Over the last few years, interest in the healthcare industry has been on the rise as investors embrace this popular corner of the market for its lucrative opportunities and attractive growth potential. The investment thesis behind this sector is quite simple: the U.S.’s growing aging population has made healthcare spending a significant portion of our nation’s GDP, as well as job creation and stock market appreciation. And while there are some potential roadblocks that could curb the healthcare industry’s growth, the sector’s promising long-term trends certainly warrant a closer look [see also How To But The Right ETF Every Time].
Thanks to the evolution of the ETF industry, there are several ways investors can gain cheap and easy access to healthcare equities. One question in particular that stumps many investors, however, is which approach to take; some choose to cast a wider net over the space with broad-based ETFs, while others may wish to establish a tactical tilt towards specific sub-sectors with more targeted products.
There are approximately 30 different healthcare-focused exchange-traded funds, ranging from broad-based products to funds that offer hyper-targeted exposure to biotechnology, pharmaceutical and medical devices equities.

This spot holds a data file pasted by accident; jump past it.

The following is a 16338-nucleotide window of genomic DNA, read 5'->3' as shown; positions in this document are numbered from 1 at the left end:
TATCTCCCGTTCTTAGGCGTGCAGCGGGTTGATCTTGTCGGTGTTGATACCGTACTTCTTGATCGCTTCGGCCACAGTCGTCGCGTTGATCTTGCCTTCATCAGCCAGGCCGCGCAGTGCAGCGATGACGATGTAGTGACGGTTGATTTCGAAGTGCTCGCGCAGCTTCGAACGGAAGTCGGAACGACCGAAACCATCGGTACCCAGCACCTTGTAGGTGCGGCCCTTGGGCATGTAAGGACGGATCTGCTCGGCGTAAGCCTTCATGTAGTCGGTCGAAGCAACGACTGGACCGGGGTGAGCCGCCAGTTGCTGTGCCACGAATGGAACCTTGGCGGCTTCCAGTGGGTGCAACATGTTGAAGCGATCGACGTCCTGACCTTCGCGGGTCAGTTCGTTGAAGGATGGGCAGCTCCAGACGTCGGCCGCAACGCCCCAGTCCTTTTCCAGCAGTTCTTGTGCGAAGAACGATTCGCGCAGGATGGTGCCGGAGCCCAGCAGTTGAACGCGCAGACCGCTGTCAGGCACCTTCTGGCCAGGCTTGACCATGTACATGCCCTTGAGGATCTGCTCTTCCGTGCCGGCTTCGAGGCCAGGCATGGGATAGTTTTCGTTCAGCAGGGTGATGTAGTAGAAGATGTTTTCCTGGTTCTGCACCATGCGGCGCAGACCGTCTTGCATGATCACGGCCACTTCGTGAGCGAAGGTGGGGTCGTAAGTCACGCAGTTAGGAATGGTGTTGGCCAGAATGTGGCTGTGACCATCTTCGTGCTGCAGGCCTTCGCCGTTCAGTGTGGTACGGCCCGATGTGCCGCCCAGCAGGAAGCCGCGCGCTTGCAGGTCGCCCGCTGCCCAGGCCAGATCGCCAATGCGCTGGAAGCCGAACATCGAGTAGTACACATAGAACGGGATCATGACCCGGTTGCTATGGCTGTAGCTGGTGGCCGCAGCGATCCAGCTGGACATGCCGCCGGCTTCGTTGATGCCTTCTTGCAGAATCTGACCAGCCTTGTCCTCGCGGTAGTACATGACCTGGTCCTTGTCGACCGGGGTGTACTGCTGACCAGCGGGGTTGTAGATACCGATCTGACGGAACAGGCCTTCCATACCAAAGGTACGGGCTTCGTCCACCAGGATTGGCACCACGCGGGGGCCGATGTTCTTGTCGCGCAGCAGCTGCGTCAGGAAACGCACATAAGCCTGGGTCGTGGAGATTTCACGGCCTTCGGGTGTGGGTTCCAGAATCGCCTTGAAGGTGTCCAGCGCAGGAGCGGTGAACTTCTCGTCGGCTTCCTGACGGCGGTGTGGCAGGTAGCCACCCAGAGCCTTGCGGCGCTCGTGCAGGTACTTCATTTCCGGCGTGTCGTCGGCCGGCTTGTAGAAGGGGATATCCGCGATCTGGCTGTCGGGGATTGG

The chart below highlights five healthcare ETFs, comparing their performances across various time frames, including year-to-date returns [see Baby Boomers ETFdb Portfolio]:
- SPDR Health Care Select Sector Fund (XLV, A)
- Dow Jones US Health Care Providers Index Fund (IHF, B)
- Dow Jones US Medical Devices Index Fund (IHI, C+)
- Nasdaq Biotechnology Index Fund (IBB, B+)
- Dynamic Pharmaceuticals ETF (PJP, B-)
Across the board, healthcare ETFs have fared quite well over the years, generating attractive double-digit returns. From a specific sub-industry standpoint, biotechnology stocks (IBB) and pharmaceuticals (PJP) have delivered stellar performances, particularly in 2012. The broad-based ETF (XLV) has also provided meaningful returns, in some years beating out the healthcare providers (IHF) and medical devices (IHI) funds. While there is no universally right choice from the above ETFs, investors should also consider other obvious factors besides performance, including expenses, risk and portfolio composition.
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Disclosure: No positions at time of writing.